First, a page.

The Illinois FOP Labor Council

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By Tamara Cummings, General Council - Thursday, January 2, 2014

 

SB 1 makes several changes to the Illinois Pension Code.  Specifically, SB 1 reduces benefits and increases funding requirements for members of the State Employees Retirement System, General Assembly Retirement System, State Universities Retirement System and the Teachers’ Retirement System.  The effective date of the legislation is June 1, 2014.   The legislation effects all active, inactive and retired members of the system by making the following changes:

  1.  Reduce Cost of Living Adjustment (COLA) calculation for retirees and active/inactive members:  Current law allows for a 3% compounded COLA on the entire annuity.  The reformed benefit allows for the lesser of a 3% COLA on the entire annuity or a 3% COLA on either $1,000 or $800 for each year worked.  Members who did not receive Social Security credit associated with the year used for the COLA will receive a calculation based on $1,000 and individuals who did receive Social Security Credit for the year in question will receive the COLA based on $800.  For instance, a year as a non-coordinated State Trooper would be at $1,000 while an employee of the regular formula or coordinated alternative formula would receive a calculation on $800.  An example of a State Trooper would be as follows if they worked 25 years and were currently retired, receiving an annuity of $50,000.

Current Law: annuity of $50,000 x 3% = $51,500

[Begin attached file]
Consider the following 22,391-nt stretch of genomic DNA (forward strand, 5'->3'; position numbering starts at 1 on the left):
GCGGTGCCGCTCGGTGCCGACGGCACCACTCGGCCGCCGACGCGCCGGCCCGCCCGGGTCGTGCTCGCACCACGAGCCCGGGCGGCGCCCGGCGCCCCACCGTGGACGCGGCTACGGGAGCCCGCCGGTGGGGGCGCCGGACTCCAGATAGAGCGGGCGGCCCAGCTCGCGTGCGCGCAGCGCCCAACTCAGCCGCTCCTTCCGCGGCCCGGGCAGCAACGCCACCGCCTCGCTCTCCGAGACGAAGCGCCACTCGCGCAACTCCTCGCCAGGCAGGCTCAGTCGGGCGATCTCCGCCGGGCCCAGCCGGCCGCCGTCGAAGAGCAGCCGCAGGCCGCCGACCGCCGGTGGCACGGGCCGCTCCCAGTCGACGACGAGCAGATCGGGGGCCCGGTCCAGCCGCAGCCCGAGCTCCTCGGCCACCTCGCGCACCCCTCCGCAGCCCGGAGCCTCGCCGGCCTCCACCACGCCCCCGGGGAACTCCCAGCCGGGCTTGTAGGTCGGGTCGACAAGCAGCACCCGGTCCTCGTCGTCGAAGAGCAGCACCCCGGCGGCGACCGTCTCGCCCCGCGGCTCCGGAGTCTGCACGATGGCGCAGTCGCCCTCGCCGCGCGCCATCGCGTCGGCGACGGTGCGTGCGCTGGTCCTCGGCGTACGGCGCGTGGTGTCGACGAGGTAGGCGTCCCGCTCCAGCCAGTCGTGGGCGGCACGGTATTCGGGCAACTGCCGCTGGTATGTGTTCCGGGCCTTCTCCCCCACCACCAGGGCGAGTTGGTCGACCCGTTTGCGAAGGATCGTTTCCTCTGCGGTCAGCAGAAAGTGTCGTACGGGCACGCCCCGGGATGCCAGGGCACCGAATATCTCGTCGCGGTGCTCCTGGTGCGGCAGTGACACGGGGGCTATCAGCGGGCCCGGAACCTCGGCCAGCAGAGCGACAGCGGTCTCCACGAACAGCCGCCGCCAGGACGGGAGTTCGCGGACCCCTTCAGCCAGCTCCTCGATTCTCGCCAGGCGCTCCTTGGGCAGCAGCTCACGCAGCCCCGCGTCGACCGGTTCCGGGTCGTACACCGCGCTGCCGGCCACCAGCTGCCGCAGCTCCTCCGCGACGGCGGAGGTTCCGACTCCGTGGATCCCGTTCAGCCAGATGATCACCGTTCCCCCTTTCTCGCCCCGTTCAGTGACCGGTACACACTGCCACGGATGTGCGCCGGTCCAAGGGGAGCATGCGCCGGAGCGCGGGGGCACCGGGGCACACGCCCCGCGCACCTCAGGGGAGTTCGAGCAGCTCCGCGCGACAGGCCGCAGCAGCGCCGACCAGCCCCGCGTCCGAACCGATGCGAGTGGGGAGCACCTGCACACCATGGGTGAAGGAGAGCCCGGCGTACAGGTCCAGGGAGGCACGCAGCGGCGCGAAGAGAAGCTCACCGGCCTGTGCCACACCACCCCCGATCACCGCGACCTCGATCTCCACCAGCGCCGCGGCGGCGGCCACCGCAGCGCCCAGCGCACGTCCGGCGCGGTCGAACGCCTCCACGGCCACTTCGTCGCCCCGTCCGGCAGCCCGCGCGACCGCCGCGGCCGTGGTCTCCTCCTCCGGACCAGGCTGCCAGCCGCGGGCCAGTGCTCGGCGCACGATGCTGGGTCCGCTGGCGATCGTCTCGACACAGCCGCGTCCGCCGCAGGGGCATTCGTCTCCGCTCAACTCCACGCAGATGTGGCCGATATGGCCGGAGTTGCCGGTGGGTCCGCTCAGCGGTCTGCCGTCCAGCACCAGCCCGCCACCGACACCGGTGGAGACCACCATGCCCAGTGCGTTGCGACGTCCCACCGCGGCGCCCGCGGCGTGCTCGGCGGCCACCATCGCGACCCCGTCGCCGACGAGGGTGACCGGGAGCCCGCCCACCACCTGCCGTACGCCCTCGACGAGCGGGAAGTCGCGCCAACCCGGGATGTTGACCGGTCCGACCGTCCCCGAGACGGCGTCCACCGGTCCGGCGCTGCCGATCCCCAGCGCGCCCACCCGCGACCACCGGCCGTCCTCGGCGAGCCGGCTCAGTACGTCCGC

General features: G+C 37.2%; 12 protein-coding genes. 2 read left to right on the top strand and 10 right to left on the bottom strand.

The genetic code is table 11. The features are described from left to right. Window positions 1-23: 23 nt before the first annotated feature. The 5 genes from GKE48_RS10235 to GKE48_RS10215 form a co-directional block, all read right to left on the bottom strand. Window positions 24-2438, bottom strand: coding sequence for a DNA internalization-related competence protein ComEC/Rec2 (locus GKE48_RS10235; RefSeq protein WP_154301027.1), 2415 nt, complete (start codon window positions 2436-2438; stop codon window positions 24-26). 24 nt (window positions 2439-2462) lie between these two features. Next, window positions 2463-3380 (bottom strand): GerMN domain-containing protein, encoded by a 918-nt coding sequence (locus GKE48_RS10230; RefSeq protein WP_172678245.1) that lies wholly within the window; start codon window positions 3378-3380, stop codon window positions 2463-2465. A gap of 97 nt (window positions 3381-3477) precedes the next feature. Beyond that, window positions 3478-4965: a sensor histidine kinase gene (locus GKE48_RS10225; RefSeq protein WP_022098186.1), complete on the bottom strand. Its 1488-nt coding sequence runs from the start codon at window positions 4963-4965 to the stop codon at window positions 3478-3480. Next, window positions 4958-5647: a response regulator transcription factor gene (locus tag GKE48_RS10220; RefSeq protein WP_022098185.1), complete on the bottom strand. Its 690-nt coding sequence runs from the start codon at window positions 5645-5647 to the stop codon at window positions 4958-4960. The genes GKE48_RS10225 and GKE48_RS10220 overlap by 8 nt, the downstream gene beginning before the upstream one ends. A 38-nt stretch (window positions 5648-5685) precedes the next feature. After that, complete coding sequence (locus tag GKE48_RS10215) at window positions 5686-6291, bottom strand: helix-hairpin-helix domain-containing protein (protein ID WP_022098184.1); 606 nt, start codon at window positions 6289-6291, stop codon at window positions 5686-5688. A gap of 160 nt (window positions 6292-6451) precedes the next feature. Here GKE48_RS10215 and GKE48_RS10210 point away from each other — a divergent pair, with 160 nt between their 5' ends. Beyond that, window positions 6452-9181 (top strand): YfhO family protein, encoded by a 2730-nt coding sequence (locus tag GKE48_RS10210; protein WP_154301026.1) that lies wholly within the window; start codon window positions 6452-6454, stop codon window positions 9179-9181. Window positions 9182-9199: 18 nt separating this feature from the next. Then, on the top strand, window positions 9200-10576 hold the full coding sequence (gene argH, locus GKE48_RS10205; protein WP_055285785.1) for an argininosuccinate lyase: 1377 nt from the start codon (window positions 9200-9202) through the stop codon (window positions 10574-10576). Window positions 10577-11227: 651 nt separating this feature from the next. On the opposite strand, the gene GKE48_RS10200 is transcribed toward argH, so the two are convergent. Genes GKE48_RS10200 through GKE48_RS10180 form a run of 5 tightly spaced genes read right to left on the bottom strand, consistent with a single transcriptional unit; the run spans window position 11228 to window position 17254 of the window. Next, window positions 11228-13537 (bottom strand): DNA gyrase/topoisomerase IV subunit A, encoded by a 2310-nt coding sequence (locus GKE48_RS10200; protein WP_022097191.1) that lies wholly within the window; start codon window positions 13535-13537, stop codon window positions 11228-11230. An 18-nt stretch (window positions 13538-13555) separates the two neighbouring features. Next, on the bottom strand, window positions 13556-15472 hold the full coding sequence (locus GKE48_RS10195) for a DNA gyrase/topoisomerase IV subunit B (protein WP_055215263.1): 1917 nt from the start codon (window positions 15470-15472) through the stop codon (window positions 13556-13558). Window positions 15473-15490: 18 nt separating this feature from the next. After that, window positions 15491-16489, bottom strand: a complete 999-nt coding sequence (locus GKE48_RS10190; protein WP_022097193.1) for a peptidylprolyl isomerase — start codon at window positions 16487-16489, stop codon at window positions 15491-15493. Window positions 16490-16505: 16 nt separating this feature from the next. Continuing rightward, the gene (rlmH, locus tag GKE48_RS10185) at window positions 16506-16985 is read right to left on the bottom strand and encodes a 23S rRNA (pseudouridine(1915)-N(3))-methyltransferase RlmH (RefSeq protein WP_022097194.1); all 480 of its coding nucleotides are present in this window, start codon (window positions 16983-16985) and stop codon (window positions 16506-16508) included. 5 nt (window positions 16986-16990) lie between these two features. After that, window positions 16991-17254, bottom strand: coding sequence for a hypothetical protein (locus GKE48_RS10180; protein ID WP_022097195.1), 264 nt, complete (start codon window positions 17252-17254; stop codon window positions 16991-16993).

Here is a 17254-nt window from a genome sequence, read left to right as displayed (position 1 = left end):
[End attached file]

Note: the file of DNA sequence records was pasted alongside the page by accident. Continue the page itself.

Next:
SB 1: Years of service of 25 x $1000 =$25,000 x 3%= $50,750

For a state employee who was coordinated with Social Security and otherwise had the same criteria, they would receive: 25 x $800 = $20,000 x 3%=$50,600

The $1000 or $800 would grow at CPI each year.  For instance, if CPI were 3% in 2 years, the amounts would be $1030 and $824, and the resulting annuity would be 25 x 1030 = $25,750 x 3% = $772.50 + $51,500 equaling a total benefit of $51,572.50 or $51,372.50 for a coordinated individual.

  1.  Retirement Age would increase by 4 months for each year under age 46.  For instance, an individual who is currently 40 who would otherwise be able to retire at age 60, would now have to work until they were 61 and 8 months of age.  A member who was age 50 would not be affected.  The maximum increase under this provision is 5 years, so a 30 year old would have to work until they were 65.  This provision does not affect retirees.
  2. A certain number of COLA’s would be skipped for members who are not retired.  All members will not receive their 2nd COLA.  Additionally the 4th, 6th, 8th and 10th COLA could be skipped depending on age.  Individuals age 50 and above would lose one COLA, aged 47-50 the 2nd, 4th and 6th, aged 44-47 would also loose the 8th and individuals less than aged 40 would lose their 10th COLA as well.  This provision does not affect retirees.
  3. Salary would be capped at the Tier II calculation, which is the Social Security wage base grown at only ½ of CPI going forward.  This amount is $109,971 for 2013.  For any individual who is currently over this amount, they would be frozen at their current amount.  Furthermore, for an individual under a collective bargaining agreement that is not renewed, extended, amended or expired, the bargained salary increases would also come under this cap.  This does not affect retirees.
  4. Active employees would receive a reduction of contributions by 1% of salary.  For instance, State employees who are now paying 4% of their salary in contributions would now pay 3%.  This does not affect inactive members or retirees.
  5. Active employees can choose a defined contribution, or “401k styled” option instead of their current plan, but this will not be available for years, and the details are not yet worked out.